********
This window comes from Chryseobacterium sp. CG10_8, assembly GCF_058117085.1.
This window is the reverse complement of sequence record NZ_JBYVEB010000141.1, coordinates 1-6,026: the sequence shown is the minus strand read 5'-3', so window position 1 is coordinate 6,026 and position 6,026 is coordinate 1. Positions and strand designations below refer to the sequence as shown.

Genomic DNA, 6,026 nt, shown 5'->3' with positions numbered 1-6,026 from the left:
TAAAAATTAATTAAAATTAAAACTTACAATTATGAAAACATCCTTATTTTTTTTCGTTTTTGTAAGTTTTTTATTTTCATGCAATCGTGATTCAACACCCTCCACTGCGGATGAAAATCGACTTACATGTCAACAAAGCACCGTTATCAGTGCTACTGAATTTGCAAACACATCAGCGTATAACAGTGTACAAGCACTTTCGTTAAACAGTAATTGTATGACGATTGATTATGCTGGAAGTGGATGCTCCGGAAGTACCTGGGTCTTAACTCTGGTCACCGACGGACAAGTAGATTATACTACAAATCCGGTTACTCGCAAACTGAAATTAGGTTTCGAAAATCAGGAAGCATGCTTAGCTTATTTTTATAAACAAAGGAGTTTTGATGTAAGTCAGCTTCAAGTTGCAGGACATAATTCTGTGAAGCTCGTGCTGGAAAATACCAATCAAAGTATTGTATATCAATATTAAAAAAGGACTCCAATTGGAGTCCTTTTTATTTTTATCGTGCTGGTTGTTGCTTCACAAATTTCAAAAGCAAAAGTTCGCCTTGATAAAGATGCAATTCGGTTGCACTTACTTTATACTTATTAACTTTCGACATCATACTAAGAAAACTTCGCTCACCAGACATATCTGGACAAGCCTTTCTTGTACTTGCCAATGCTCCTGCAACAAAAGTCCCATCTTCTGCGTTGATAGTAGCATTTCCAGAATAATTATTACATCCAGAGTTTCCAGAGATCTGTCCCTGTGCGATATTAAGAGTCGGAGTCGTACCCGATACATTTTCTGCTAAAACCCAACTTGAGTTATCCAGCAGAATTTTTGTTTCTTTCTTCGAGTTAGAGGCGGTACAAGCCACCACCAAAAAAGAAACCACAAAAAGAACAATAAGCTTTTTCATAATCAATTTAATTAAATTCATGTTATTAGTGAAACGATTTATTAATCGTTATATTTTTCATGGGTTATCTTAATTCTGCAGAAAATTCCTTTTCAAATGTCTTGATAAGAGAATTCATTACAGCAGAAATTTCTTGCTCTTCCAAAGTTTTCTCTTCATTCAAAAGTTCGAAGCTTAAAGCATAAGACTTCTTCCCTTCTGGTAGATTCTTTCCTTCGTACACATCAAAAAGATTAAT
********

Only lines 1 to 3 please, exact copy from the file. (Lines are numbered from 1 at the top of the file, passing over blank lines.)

This window comes from Chryseobacterium sp. CG10_8, assembly GCF_058117085.1.
This window is the reverse complement of sequence record NZ_JBYVEB010000141.1, coordinates 1-6,026: the sequence shown is the minus strand read 5'-3', so window position 1 is coordinate 6,026 and position 6,026 is coordinate 1. Positions and strand designations below refer to the sequence as shown.

Genomic DNA, 6,026 nt, shown 5'->3' with positions numbered 1-6,026 from the left: